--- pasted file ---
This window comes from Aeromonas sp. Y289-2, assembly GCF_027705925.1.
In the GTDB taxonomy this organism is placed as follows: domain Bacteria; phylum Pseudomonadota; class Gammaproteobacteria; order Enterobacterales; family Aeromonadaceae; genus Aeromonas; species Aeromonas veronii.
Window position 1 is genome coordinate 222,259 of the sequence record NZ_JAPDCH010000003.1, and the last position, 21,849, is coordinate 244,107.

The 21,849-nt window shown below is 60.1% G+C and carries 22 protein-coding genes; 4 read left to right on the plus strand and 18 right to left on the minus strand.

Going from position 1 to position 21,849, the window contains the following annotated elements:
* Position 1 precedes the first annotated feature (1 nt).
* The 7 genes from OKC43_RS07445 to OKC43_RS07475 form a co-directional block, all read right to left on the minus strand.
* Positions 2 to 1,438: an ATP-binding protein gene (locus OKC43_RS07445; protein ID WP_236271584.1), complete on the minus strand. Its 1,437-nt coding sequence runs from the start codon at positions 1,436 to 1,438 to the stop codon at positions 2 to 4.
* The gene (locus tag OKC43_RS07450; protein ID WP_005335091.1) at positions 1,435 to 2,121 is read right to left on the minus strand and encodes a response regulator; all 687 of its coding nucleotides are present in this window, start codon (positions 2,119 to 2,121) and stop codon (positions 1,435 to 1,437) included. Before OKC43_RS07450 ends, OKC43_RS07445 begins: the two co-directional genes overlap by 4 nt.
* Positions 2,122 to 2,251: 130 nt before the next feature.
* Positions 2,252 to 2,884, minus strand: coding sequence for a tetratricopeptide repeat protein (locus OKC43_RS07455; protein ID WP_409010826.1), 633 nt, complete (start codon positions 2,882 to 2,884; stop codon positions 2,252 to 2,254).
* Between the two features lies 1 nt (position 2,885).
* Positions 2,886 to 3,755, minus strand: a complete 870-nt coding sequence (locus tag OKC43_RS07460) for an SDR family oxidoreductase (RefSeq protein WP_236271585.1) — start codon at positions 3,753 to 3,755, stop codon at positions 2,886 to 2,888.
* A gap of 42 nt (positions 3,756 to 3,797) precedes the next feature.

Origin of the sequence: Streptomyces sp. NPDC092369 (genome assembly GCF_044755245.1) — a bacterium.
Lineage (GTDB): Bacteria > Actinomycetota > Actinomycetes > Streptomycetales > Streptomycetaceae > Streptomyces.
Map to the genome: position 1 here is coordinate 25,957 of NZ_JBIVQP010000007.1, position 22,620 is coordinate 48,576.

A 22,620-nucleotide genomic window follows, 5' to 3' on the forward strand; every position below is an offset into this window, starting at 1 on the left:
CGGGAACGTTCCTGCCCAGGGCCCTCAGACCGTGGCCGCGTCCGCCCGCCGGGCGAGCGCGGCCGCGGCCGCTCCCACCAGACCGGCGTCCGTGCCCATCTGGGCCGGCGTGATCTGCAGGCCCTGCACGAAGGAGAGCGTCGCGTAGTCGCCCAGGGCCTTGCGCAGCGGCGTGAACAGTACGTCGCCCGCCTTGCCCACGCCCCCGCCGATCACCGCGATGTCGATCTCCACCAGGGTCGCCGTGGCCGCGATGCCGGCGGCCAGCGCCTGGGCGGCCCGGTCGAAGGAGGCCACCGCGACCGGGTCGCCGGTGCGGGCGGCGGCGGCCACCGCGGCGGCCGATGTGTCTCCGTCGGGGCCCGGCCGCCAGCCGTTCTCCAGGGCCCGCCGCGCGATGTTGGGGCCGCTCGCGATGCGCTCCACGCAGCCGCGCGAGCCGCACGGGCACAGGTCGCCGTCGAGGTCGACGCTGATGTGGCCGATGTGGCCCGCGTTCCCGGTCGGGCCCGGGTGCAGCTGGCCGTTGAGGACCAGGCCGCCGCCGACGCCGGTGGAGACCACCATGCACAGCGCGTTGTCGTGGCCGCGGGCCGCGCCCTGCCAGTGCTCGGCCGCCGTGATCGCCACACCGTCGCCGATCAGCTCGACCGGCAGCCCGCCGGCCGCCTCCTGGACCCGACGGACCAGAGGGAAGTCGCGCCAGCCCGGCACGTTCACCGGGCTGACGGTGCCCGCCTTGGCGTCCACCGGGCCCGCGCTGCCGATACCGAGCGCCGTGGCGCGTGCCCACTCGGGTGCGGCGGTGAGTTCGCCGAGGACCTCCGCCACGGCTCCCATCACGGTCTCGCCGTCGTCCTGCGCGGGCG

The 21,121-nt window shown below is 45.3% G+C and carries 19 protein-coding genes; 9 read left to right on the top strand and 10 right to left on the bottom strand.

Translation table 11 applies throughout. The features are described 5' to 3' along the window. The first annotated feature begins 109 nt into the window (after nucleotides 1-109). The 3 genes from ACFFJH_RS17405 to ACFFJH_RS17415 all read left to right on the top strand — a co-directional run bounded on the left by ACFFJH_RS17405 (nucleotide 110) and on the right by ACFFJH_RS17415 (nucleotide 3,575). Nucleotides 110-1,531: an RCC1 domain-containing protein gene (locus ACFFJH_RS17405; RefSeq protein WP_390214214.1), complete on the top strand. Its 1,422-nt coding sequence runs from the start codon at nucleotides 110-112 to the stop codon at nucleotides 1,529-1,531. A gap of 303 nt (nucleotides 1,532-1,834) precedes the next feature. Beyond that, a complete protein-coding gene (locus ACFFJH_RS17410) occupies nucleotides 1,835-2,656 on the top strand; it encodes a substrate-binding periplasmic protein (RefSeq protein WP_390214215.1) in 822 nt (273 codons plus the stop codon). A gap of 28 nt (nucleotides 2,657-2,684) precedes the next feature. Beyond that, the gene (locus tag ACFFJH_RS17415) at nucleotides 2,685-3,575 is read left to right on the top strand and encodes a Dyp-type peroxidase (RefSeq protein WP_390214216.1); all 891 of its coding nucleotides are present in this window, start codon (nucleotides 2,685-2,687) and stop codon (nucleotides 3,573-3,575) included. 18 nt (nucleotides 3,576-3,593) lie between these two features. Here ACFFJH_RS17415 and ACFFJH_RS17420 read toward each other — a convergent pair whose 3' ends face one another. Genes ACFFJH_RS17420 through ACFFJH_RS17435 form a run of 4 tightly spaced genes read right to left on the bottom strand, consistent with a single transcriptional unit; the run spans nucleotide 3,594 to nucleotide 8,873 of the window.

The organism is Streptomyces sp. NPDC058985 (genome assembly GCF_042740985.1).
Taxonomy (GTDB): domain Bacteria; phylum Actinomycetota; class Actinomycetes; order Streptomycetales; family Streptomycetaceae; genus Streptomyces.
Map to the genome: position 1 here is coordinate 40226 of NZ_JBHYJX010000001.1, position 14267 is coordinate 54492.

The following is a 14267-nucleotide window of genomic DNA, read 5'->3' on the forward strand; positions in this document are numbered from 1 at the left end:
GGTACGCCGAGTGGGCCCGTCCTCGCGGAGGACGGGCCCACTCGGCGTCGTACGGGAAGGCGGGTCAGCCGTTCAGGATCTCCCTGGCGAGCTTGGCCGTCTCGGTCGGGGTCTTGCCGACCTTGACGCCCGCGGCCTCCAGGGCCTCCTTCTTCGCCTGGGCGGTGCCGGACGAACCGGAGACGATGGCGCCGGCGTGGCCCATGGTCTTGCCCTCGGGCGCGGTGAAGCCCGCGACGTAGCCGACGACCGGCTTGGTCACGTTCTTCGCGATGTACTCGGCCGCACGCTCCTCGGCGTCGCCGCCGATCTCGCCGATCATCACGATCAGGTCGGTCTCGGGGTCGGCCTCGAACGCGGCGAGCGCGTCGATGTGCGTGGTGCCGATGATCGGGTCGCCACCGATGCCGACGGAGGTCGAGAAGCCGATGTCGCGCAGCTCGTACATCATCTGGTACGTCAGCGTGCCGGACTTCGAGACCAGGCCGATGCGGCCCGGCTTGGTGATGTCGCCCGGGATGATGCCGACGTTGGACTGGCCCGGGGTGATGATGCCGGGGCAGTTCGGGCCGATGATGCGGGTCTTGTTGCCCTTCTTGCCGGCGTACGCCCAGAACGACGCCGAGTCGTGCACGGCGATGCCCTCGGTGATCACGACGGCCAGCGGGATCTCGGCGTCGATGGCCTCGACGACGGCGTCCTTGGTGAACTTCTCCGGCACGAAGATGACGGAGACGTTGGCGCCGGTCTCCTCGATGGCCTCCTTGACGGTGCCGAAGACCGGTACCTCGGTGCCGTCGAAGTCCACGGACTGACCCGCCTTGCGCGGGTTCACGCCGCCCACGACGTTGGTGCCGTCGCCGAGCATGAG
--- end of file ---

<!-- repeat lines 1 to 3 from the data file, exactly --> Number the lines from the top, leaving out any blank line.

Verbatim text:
This window comes from Aeromonas sp. Y289-2, assembly GCF_027705925.1.
In the GTDB taxonomy this organism is placed as follows: domain Bacteria; phylum Pseudomonadota; class Gammaproteobacteria; order Enterobacterales; family Aeromonadaceae; genus Aeromonas; species Aeromonas veronii.
Window position 1 is genome coordinate 222,259 of the sequence record NZ_JAPDCH010000003.1, and the last position, 21,849, is coordinate 244,107.